To the editor:
In recent months, we have seen an increase of media coverage on artificial insemination by anonymous sperm donors. I am concerned about the tabloid mentality that is used to treat an issue that deserves more serious ethical consideration.One headline opportunity that the media missed was the negligence conviction of gynecologist Dr. Gerald Korn. His patient, a 46-year-old Vancouver woman, Ms. Kobe ter Neuzen, was awarded almost $900,000 on Nov. 20, 1991, to compensate her for the death sentence that she received under Dr. Korn's care. Instead of conceiving a child after years of donor inseminations, she (and another woman) contracted HIV.
The bisexual who sold his lethal sperm to Dr. Korn has disappeared through the veil of secrecy provided all those involved in this market of "reproductive technology." This trial should have had the same scale of coverage by the American press as the tragic case of Kimberly Bergalis.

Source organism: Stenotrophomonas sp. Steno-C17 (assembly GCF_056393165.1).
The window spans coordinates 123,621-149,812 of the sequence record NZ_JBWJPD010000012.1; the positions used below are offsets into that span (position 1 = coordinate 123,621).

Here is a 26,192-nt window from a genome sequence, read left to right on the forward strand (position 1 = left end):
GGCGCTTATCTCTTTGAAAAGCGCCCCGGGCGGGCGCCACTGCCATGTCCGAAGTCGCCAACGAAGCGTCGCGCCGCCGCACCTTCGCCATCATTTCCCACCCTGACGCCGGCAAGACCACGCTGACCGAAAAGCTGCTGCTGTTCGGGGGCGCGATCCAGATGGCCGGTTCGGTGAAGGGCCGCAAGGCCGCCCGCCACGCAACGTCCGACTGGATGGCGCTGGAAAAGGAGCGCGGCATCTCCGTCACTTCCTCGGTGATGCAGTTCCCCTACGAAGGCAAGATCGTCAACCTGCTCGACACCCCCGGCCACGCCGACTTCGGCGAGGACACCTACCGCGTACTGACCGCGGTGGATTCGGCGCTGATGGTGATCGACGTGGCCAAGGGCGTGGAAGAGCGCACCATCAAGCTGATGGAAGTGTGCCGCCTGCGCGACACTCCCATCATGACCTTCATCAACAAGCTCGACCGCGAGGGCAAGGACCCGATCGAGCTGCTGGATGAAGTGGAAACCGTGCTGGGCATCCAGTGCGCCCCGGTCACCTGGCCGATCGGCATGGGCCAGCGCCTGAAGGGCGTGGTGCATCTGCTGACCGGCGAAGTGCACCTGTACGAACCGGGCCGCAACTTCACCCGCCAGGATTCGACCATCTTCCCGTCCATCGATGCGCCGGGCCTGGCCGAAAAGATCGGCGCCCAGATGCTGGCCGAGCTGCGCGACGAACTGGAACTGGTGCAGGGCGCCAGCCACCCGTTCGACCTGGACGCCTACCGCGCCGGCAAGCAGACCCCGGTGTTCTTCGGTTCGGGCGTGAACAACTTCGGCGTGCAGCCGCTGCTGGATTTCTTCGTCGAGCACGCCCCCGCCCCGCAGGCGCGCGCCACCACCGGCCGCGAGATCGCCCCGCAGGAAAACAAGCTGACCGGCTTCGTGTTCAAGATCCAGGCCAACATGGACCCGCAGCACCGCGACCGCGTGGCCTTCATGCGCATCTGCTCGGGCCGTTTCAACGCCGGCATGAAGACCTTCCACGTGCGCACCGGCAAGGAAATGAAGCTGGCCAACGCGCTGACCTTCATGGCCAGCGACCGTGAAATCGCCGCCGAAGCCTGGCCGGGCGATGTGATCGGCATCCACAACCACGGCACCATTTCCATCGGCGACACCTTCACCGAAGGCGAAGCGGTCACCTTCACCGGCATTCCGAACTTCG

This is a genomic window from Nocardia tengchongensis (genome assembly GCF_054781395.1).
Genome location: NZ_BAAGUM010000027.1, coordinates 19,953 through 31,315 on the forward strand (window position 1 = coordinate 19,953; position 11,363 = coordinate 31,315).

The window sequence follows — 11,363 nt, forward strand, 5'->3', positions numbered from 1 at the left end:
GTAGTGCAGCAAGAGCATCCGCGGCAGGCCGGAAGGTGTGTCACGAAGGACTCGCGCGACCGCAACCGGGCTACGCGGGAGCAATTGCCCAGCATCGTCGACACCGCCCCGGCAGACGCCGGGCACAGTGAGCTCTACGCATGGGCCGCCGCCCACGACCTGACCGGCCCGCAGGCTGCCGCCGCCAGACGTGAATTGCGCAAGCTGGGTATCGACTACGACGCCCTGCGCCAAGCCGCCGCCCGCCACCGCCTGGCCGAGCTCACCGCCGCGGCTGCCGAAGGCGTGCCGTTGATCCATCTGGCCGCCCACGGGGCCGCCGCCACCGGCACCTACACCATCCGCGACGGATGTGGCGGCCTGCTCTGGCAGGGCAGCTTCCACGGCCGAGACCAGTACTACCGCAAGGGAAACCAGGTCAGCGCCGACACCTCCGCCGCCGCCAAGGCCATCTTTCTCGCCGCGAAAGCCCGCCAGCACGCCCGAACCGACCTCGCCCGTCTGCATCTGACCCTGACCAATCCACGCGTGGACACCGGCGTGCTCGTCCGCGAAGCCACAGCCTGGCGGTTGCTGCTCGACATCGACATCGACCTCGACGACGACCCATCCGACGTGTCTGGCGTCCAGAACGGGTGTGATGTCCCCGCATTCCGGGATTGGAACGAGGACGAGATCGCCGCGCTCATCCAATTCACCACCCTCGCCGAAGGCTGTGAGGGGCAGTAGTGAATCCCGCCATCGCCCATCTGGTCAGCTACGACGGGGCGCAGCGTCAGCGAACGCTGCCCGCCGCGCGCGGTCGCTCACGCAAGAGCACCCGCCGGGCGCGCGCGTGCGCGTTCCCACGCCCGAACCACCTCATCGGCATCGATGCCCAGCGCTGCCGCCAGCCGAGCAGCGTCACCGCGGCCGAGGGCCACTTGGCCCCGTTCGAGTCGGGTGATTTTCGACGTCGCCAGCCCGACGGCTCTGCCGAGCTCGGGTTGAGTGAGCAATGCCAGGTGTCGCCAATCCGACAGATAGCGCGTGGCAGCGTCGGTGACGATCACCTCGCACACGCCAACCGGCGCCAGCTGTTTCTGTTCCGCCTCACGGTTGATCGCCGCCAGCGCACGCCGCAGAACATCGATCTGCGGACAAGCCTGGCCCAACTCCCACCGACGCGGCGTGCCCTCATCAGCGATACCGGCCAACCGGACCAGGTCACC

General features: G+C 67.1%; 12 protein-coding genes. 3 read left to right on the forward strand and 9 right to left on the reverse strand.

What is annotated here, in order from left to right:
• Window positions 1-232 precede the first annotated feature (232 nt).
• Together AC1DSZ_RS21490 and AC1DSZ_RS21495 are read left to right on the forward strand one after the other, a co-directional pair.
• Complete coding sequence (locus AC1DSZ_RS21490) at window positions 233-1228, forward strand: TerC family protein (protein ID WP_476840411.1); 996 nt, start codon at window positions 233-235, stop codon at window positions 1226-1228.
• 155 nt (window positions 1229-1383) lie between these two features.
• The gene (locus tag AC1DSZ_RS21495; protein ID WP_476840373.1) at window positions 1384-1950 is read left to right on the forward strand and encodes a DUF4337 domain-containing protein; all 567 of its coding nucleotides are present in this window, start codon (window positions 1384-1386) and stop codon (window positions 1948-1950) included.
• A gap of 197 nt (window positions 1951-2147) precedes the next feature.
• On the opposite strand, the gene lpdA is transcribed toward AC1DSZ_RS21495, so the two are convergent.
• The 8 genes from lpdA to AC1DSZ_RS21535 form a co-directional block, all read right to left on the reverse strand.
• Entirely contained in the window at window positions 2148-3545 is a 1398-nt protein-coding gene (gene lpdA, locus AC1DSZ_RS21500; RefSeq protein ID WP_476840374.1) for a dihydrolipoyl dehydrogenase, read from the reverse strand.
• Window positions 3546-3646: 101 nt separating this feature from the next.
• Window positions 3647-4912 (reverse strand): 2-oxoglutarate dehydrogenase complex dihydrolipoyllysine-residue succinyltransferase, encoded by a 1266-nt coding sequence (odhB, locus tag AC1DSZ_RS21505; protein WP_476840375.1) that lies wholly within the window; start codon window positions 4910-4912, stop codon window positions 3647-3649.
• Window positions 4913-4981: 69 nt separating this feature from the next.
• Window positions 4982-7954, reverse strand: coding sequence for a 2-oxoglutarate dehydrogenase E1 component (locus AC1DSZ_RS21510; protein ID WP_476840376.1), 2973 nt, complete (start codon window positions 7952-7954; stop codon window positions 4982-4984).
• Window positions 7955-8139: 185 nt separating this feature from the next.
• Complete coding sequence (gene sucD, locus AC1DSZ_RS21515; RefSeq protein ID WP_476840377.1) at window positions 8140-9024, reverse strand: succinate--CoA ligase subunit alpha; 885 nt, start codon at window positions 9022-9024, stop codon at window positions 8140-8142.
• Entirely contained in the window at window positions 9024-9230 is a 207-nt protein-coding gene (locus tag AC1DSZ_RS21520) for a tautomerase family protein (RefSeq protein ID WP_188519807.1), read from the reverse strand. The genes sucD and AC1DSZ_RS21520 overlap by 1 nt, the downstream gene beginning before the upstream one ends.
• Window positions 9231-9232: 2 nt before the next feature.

On the other hand, Dr. Jacobson, a retired gynecologist now living in Provo, has been suffering under the cruel eye of the national media and will continue so throughout his upcoming trial.
The problem that I, and other offspring of donor insemination, see with his case is that his alleged frauds are not unique. Fraud is the inherent nature of donor insemination. Secrecy and deceit are basic tenets of this baby market and the "products," the children, are its lifetime victims.
The parents are counseled that we will never suspect the truth, never question the identity of our fathers, never suffer a bewildering identity crisis and never feel alienated from our parents.
As an adult offspring of donor insemination, I can attest to the painful effects that this unethical practice has had on me and many others that I know or know about.
Though I feel sympathy for the suffering of Dr. Jacobson and the couples he has tried to help, it cannot compare to what their children, and all children of donor insemination, are doomed to experience.
Salt Lake City